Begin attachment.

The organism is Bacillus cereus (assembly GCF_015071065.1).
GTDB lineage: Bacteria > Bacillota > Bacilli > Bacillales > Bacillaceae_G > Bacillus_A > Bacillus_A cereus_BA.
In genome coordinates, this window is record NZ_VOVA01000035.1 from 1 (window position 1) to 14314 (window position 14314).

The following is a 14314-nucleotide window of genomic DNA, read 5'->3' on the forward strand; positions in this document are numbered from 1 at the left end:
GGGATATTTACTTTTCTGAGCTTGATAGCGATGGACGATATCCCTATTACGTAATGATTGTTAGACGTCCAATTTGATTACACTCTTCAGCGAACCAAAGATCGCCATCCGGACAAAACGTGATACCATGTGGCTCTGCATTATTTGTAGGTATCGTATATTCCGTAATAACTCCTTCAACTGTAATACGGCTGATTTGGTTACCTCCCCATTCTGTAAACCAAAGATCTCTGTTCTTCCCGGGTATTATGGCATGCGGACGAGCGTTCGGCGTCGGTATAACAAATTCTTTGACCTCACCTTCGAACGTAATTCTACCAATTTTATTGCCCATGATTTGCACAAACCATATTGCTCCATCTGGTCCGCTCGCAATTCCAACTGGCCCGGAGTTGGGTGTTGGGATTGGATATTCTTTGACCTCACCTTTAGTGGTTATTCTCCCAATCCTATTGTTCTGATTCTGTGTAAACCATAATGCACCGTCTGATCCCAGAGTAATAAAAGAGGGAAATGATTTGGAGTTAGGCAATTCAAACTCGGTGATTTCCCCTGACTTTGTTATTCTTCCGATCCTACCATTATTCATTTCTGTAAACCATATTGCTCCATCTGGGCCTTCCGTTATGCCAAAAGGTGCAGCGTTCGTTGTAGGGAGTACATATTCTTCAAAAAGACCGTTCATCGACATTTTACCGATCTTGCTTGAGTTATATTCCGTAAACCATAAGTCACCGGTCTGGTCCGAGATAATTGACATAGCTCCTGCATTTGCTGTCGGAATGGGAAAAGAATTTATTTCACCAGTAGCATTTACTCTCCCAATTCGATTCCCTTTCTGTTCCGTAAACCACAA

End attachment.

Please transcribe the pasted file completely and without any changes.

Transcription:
The organism is Bacillus cereus (assembly GCF_015071065.1).
GTDB lineage: Bacteria > Bacillota > Bacilli > Bacillales > Bacillaceae_G > Bacillus_A > Bacillus_A cereus_BA.
In genome coordinates, this window is record NZ_VOVA01000035.1 from 1 (window position 1) to 14314 (window position 14314).

The following is a 14314-nucleotide window of genomic DNA, read 5'->3' on the forward strand; positions in this document are numbered from 1 at the left end:
GGGATATTTACTTTTCTGAGCTTGATAGCGATGGACGATATCCCTATTACGTAATGATTGTTAGACGTCCAATTTGATTACACTCTTCAGCGAACCAAAGATCGCCATCCGGACAAAACGTGATACCATGTGGCTCTGCATTATTTGTAGGTATCGTATATTCCGTAATAACTCCTTCAACTGTAATACGGCTGATTTGGTTACCTCCCCATTCTGTAAACCAAAGATCTCTGTTCTTCCCGGGTATTATGGCATGCGGACGAGCGTTCGGCGTCGGTATAACAAATTCTTTGACCTCACCTTCGAACGTAATTCTACCAATTTTATTGCCCATGATTTGCACAAACCATATTGCTCCATCTGGTCCGCTCGCAATTCCAACTGGCCCGGAGTTGGGTGTTGGGATTGGATATTCTTTGACCTCACCTTTAGTGGTTATTCTCCCAATCCTATTGTTCTGATTCTGTGTAAACCATAATGCACCGTCTGATCCCAGAGTAATAAAAGAGGGAAATGATTTGGAGTTAGGCAATTCAAACTCGGTGATTTCCCCTGACTTTGTTATTCTTCCGATCCTACCATTATTCATTTCTGTAAACCATATTGCTCCATCTGGGCCTTCCGTTATGCCAAAAGGTGCAGCGTTCGTTGTAGGGAGTACATATTCTTCAAAAAGACCGTTCATCGACATTTTACCGATCTTGCTTGAGTTATATTCCGTAAACCATAAGTCACCGGTCTGGTCCGAGATAATTGACATAGCTCCTGCATTTGCTGTCGGAATGGGAAAAGAATTTATTTCACCAGTAGCATTTACTCTCCCAATTCGATTCCCTTTCTGTTCCGTAAACCACAA